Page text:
EDUCATION

Student disciplined for cheating on exam with smartwatch

Tuoi Tre

Updated : 06/25/2013 12:17 GMT + 7

Technology can be helpful for the good and bad alike. A recent exam cheating case at a Ho Chi Minh City University has proved this.

The Ho Chi Minh City University of Technical Education has penalized a student for cheating on his end-of-semester exam with the help of a smartwatch.

A Faculty for High Quality Training major was found repeatedly looking at his watch and manipulating it during the exam, Dr Ngo An Tuan, the dean, said.

“The proctor noticed that the student’s watch turned shiny all the time so he came to check it,” Dr Tuan said. “It turned out that it was a smartwatch, which can store and open cheat sheets.”

The university will keep the Ministry of Education and Training (MoET) informed so that it can take necessary steps to prevent candidates from using similar devices during the university entrance exam early next month, Dr Do Van Dung, president of the school, said.

This incident, likely the first of its kind, has sent an alarm signal to the ministry, which has allowed candidates to use recording devices in exam rooms at national high school graduation and college admission exams this year.

Students can bring cameras and audio and video recorders as long as these devices cannot display pictures, play the recorded files, receive audio and video signals on the spot, or transmit them out of exam rooms, MoET noted.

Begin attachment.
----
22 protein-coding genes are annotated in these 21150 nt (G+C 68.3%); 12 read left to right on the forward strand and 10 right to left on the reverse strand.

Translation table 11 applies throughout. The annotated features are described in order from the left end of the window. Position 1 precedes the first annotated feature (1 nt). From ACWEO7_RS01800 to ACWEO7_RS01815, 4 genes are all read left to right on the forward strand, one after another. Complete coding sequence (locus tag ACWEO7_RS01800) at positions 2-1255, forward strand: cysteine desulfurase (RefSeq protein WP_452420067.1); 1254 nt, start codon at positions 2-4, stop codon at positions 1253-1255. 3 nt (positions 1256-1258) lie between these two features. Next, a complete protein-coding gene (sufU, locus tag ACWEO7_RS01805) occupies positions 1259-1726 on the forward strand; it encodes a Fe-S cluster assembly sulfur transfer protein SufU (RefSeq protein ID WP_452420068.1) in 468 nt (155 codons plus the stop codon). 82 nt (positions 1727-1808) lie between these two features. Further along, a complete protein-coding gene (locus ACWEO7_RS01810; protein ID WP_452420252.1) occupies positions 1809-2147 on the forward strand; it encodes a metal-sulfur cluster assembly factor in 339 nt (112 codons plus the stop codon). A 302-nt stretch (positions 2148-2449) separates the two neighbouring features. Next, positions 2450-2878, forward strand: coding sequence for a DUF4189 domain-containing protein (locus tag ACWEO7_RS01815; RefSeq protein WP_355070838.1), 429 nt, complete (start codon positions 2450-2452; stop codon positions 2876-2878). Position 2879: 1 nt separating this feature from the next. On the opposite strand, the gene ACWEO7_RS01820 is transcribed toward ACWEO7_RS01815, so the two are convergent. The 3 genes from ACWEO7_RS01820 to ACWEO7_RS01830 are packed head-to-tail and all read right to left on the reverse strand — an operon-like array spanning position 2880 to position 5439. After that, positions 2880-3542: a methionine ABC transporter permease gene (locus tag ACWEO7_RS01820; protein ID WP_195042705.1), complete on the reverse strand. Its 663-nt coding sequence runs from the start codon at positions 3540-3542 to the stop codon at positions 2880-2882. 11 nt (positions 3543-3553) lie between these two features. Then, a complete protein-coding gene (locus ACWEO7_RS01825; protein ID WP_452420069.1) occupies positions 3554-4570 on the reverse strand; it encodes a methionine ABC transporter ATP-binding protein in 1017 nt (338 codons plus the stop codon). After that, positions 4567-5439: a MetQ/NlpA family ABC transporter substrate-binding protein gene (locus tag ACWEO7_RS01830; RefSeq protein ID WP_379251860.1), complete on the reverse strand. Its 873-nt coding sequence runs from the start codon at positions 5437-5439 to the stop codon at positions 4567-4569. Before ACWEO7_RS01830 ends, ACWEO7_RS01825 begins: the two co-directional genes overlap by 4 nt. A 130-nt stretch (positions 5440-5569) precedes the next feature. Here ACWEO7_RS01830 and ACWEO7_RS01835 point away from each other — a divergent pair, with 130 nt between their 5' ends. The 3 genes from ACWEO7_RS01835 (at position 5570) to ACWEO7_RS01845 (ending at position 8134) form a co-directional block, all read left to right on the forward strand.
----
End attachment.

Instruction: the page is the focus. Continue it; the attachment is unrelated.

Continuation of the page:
The green light followed a major scandal last year in which two students taped proctors watching and helping test-takers cheat on their national high school graduation exam at a private high school in the northern province of Bac Giang.

The ministry hopes similar cheating will be exposed with the support of such recording tools, but many educators have voiced their concerns over how proctors can single out devices like smartwatches.

Smartwatches available in Vietnam use touch screens instead of a keypad. These gadgets can display photos, play digital songs, and connect to other smart devices and social networking sites like Facebook and Twitter over wireless technologies.